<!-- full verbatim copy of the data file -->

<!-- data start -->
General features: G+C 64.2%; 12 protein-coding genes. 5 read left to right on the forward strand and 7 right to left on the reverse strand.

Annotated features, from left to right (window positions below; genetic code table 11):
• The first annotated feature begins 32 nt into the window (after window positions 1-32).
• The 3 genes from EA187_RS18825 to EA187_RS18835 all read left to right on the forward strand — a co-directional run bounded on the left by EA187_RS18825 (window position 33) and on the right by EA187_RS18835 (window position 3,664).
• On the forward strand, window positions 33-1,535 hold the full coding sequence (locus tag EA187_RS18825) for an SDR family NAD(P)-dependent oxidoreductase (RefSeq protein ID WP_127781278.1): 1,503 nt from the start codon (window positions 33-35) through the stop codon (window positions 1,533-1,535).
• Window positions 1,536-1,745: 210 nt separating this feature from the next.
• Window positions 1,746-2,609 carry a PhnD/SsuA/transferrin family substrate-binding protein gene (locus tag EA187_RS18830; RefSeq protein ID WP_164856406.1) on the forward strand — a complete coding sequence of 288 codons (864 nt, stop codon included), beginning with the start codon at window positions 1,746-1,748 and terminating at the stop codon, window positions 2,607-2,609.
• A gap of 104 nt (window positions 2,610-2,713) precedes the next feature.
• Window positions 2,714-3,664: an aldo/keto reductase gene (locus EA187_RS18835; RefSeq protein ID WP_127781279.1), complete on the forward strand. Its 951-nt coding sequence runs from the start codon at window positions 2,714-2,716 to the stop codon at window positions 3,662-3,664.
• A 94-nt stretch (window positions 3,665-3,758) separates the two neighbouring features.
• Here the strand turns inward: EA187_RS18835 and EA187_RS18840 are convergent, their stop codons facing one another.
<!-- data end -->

General features: G+C 64.2%; 12 protein-coding genes. 5 read left to right on the forward strand and 7 right to left on the reverse strand.

Annotated features, from left to right (window positions below; genetic code table 11):
• The first annotated feature begins 32 nt into the window (after window positions 1-32).
• The 3 genes from EA187_RS18825 to EA187_RS18835 all read left to right on the forward strand — a co-directional run bounded on the left by EA187_RS18825 (window position 33) and on the right by EA187_RS18835 (window position 3,664).
• On the forward strand, window positions 33-1,535 hold the full coding sequence (locus tag EA187_RS18825) for an SDR family NAD(P)-dependent oxidoreductase (RefSeq protein ID WP_127781278.1): 1,503 nt from the start codon (window positions 33-35) through the stop codon (window positions 1,533-1,535).
• Window positions 1,536-1,745: 210 nt separating this feature from the next.
• Window positions 1,746-2,609 carry a PhnD/SsuA/transferrin family substrate-binding protein gene (locus tag EA187_RS18830; RefSeq protein ID WP_164856406.1) on the forward strand — a complete coding sequence of 288 codons (864 nt, stop codon included), beginning with the start codon at window positions 1,746-1,748 and terminating at the stop codon, window positions 2,607-2,609.
• A gap of 104 nt (window positions 2,610-2,713) precedes the next feature.
• Window positions 2,714-3,664: an aldo/keto reductase gene (locus EA187_RS18835; RefSeq protein ID WP_127781279.1), complete on the forward strand. Its 951-nt coding sequence runs from the start codon at window positions 2,714-2,716 to the stop codon at window positions 3,662-3,664.
• A 94-nt stretch (window positions 3,665-3,758) separates the two neighbouring features.
• Here the strand turns inward: EA187_RS18835 and EA187_RS18840 are convergent, their stop codons facing one another.